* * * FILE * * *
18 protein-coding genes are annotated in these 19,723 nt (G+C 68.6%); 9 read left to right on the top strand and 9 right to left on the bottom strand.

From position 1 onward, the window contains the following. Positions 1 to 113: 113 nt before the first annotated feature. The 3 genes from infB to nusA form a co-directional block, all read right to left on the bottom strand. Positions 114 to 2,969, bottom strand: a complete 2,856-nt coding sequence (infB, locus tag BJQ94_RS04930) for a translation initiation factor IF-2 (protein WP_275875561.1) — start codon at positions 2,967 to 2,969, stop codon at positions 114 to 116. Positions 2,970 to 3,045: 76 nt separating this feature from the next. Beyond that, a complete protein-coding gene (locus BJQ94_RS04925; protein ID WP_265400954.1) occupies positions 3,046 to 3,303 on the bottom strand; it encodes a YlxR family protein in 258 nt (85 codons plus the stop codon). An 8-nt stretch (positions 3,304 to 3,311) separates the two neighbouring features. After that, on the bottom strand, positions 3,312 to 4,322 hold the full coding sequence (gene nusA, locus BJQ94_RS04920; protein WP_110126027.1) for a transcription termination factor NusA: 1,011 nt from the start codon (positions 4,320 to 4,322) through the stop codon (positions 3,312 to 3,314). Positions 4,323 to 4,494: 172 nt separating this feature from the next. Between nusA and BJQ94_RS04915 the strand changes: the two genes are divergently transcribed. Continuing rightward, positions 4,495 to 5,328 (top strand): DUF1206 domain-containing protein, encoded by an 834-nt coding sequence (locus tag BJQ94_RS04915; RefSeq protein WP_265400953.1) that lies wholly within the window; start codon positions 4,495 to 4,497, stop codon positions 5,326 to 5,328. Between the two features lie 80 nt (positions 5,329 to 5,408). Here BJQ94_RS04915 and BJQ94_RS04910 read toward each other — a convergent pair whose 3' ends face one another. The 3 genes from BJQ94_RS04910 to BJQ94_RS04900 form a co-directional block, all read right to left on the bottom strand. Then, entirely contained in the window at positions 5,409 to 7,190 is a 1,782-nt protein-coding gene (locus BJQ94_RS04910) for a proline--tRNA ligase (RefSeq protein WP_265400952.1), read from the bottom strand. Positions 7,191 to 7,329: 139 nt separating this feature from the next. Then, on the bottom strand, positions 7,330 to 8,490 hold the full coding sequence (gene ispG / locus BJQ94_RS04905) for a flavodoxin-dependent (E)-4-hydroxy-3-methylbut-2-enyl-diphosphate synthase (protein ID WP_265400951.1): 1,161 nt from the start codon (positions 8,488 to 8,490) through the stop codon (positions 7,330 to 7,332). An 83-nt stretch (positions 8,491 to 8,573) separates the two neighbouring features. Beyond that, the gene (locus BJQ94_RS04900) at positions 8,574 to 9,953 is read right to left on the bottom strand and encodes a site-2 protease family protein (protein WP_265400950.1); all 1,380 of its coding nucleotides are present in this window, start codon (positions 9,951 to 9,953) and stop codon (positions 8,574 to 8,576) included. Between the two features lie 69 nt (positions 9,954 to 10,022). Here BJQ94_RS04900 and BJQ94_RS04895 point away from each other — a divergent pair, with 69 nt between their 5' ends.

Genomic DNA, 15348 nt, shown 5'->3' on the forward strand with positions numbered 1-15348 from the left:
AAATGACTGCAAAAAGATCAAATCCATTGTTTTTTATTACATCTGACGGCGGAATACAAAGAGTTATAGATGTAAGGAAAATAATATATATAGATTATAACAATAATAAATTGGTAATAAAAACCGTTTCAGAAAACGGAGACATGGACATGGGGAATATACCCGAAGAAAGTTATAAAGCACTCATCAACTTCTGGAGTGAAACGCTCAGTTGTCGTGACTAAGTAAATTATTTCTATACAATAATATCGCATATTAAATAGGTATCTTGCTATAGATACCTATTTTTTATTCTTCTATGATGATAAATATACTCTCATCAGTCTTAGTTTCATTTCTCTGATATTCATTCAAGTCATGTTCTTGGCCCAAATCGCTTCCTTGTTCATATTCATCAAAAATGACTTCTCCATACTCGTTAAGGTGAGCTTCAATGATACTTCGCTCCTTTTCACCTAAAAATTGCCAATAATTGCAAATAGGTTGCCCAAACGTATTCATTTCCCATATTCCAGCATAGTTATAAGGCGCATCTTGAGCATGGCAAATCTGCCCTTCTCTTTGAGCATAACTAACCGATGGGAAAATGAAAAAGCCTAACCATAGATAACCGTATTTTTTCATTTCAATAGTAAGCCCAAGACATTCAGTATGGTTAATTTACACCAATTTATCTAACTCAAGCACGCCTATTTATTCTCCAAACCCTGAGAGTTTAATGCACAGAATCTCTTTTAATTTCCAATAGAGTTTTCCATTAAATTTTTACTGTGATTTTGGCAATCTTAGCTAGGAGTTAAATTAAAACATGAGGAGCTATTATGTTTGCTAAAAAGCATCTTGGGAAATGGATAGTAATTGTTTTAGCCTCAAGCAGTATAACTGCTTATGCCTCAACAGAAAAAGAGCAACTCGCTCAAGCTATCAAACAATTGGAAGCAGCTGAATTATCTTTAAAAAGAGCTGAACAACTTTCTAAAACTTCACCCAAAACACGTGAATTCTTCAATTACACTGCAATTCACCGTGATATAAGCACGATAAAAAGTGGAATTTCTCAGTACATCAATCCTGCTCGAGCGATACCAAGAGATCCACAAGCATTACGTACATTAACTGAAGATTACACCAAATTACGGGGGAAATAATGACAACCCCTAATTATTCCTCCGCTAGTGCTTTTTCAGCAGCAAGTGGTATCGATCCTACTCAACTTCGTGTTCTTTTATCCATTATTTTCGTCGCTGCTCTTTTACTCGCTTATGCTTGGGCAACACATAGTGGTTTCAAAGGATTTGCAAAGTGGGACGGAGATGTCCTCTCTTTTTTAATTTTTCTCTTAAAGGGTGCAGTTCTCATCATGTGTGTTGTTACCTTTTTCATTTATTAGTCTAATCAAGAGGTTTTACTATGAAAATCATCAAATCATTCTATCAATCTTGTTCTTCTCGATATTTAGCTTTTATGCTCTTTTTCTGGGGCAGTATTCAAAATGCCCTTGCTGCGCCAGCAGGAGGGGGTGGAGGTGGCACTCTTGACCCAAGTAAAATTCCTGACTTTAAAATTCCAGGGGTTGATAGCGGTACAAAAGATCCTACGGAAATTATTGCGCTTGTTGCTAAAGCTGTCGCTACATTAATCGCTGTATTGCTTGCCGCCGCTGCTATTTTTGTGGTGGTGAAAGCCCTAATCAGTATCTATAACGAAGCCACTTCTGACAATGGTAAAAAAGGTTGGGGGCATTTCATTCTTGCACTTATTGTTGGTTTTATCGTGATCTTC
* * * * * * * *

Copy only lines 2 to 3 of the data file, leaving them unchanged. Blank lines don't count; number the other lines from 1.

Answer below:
From position 1 onward, the window contains the following. Positions 1 to 113: 113 nt before the first annotated feature. The 3 genes from infB to nusA form a co-directional block, all read right to left on the bottom strand. Positions 114 to 2,969, bottom strand: a complete 2,856-nt coding sequence (infB, locus tag BJQ94_RS04930) for a translation initiation factor IF-2 (protein WP_275875561.1) — start codon at positions 2,967 to 2,969, stop codon at positions 114 to 116. Positions 2,970 to 3,045: 76 nt separating this feature from the next. Beyond that, a complete protein-coding gene (locus BJQ94_RS04925; protein ID WP_265400954.1) occupies positions 3,046 to 3,303 on the bottom strand; it encodes a YlxR family protein in 258 nt (85 codons plus the stop codon). An 8-nt stretch (positions 3,304 to 3,311) separates the two neighbouring features. After that, on the bottom strand, positions 3,312 to 4,322 hold the full coding sequence (gene nusA, locus BJQ94_RS04920; protein WP_110126027.1) for a transcription termination factor NusA: 1,011 nt from the start codon (positions 4,320 to 4,322) through the stop codon (positions 3,312 to 3,314). Positions 4,323 to 4,494: 172 nt separating this feature from the next. Between nusA and BJQ94_RS04915 the strand changes: the two genes are divergently transcribed. Continuing rightward, positions 4,495 to 5,328 (top strand): DUF1206 domain-containing protein, encoded by an 834-nt coding sequence (locus tag BJQ94_RS04915; RefSeq protein WP_265400953.1) that lies wholly within the window; start codon positions 4,495 to 4,497, stop codon positions 5,326 to 5,328. Between the two features lie 80 nt (positions 5,329 to 5,408). Here BJQ94_RS04915 and BJQ94_RS04910 read toward each other — a convergent pair whose 3' ends face one another. The 3 genes from BJQ94_RS04910 to BJQ94_RS04900 form a co-directional block, all read right to left on the bottom strand. Then, entirely contained in the window at positions 5,409 to 7,190 is a 1,782-nt protein-coding gene (locus BJQ94_RS04910) for a proline--tRNA ligase (RefSeq protein WP_265400952.1), read from the bottom strand. Positions 7,191 to 7,329: 139 nt separating this feature from the next. Then, on the bottom strand, positions 7,330 to 8,490 hold the full coding sequence (gene ispG / locus BJQ94_RS04905) for a flavodoxin-dependent (E)-4-hydroxy-3-methylbut-2-enyl-diphosphate synthase (protein ID WP_265400951.1): 1,161 nt from the start codon (positions 8,488 to 8,490) through the stop codon (positions 7,330 to 7,332). An 83-nt stretch (positions 8,491 to 8,573) separates the two neighbouring features. Beyond that, the gene (locus BJQ94_RS04900) at positions 8,574 to 9,953 is read right to left on the bottom strand and encodes a site-2 protease family protein (protein WP_265400950.1); all 1,380 of its coding nucleotides are present in this window, start codon (positions 9,951 to 9,953) and stop codon (positions 8,574 to 8,576) included. Between the two features lie 69 nt (positions 9,954 to 10,022). Here BJQ94_RS04900 and BJQ94_RS04895 point away from each other — a divergent pair, with 69 nt between their 5' ends.

Genomic DNA, 15348 nt, shown 5'->3' on the forward strand with positions numbered 1-15348 from the left: